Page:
Tinubu Rejects Live Broadcasting of Election Petition Hearings

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Bola Tinubu, the newly elected president, and Kashim Shettima, the newly elected vice president, have urged the Presidential Election Petition Court to deny Atiku Abubakar and the Peoples Democratic Party’s request for a live broadcast of the proceedings.

According to reports, the respondents claimed that the applicants’ requested relief was beyond the court’s authority to grant.


The respondents expressed their admiration for the petitioners and said, “The motion is an abuse of the court’s processes.” They also criticized the application and dismissed it as frivolous, highlighting the fact that the court is not a venue for public entertainment but rather a place for serious legal proceedings.

The respondents, who were represented by their legal team under the direction of Chief Wole Olanipekun, questioned why a petitioner would submit an application intended to divert attention from the case and waste the court’s time.

They claimed in their counter affidavit that the application relates to issues of court policy formulation and that, in its current makeup, the Presidential Election Petition Court does not have authority over those issues.

The application also raises questions about the Constitution’s grant of authority and jurisdiction to the President of the Court of Appeals, which this court is unable to address at this time. They claimed that it “touches on executive duties that are solely the province of the President of the Court of Appeal.”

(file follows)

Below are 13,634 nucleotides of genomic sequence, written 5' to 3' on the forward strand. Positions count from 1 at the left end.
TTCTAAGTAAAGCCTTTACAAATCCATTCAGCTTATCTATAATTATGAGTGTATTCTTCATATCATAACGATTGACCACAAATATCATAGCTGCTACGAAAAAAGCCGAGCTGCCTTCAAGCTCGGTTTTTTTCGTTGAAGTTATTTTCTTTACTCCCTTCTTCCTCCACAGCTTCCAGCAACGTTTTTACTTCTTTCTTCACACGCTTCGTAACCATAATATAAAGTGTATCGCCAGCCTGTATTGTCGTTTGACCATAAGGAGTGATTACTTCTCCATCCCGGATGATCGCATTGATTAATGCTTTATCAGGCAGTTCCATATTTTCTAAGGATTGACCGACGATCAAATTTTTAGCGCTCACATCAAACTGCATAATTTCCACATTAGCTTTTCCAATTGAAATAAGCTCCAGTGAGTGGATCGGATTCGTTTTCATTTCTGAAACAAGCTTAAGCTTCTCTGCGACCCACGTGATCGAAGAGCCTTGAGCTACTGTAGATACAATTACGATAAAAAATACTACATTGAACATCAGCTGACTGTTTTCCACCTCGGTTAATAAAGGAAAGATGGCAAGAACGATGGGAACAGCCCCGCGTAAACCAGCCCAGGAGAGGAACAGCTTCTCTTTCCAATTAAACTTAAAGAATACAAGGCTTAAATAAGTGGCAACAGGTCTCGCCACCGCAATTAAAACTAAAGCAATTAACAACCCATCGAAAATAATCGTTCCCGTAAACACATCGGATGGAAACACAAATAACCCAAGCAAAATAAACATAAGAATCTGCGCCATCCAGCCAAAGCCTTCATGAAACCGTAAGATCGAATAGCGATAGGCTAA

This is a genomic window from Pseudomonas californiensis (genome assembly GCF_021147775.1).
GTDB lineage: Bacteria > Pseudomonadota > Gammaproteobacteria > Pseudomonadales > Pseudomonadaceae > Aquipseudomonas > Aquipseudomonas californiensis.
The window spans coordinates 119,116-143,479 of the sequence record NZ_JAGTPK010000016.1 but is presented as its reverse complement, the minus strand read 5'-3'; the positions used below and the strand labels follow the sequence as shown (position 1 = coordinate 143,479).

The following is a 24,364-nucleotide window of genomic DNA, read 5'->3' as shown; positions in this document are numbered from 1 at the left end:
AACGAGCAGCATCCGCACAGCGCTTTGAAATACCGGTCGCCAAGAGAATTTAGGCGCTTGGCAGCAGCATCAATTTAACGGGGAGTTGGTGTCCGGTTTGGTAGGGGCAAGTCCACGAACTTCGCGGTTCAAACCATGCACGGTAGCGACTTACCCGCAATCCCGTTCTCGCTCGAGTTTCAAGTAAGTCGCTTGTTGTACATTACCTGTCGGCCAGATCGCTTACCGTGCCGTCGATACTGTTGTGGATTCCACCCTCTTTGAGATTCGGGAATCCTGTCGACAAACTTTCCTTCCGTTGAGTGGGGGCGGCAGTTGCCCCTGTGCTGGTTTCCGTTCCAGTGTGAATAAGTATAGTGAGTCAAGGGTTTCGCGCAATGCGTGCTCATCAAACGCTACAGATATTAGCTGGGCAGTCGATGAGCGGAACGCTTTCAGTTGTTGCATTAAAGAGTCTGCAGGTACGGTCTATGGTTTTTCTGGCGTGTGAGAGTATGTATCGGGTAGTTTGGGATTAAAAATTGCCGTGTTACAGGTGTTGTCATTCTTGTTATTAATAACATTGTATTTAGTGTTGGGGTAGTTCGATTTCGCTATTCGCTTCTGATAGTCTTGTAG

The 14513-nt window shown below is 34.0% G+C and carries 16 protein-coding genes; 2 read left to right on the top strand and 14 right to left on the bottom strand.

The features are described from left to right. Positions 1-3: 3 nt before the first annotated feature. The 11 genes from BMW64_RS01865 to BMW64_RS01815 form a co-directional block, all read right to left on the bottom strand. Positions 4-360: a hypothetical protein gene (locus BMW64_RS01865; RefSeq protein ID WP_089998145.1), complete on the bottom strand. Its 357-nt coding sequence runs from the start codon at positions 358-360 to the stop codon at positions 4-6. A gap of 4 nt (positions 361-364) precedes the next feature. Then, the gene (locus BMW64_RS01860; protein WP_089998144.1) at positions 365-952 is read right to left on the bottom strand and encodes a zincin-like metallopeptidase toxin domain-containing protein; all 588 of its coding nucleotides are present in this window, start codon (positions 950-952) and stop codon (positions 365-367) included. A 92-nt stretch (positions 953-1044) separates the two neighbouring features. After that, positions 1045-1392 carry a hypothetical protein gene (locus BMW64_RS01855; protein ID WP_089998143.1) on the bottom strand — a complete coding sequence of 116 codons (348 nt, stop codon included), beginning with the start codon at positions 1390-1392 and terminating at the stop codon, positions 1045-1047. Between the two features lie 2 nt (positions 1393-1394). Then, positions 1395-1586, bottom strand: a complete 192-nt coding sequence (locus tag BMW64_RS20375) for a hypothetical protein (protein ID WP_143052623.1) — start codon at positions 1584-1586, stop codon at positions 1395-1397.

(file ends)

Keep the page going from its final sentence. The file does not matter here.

The respondents emphasized that the application is unrelated to the petition that the applicants filed and only exists to eat up the court’s valuable judicial time. In the interest of justice, they urged the court to reject the application.

The applicants’ claim that virtual proceedings were permitted during the COVID-19 pandemic was rejected by the respondents in their written response. They emphasized that Atiku and his party did not acknowledge that the relevant courts had issued practice directives to facilitate such proceedings.

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The application’s request for the court to issue an order that it cannot monitor is another feature that the respondents have criticized.

According to them, “The court, like nature, does not make an order in vain or an order that cannot be enforced.”

Further, the respondents characterized the application as academic, pointless, time-wasting, and unexpected, particularly in light of the petitioners’ proper request for a speedy trial.

They claimed that the application invokes Section 36(3) of the Constitution, which guarantees open proceedings, but they argued that in this case, “public” refers to a venue that is open to the public and that the court itself is sitting in open session rather than behind closed doors or in camera.

The respondents also emphasized that in cases involving class actions, the people the plaintiffs or petitioners are representing are always listed in the initial filing. The public represented by this application, however, is still vague and unidentified.

The respondents ultimately emphasized the value of preserving the court as a solemn, orderly, and honorable institution and rejected the idea that it should act as a stage for public entertainment. They reaffirmed their belief that the motionabuses the court’s procedures.


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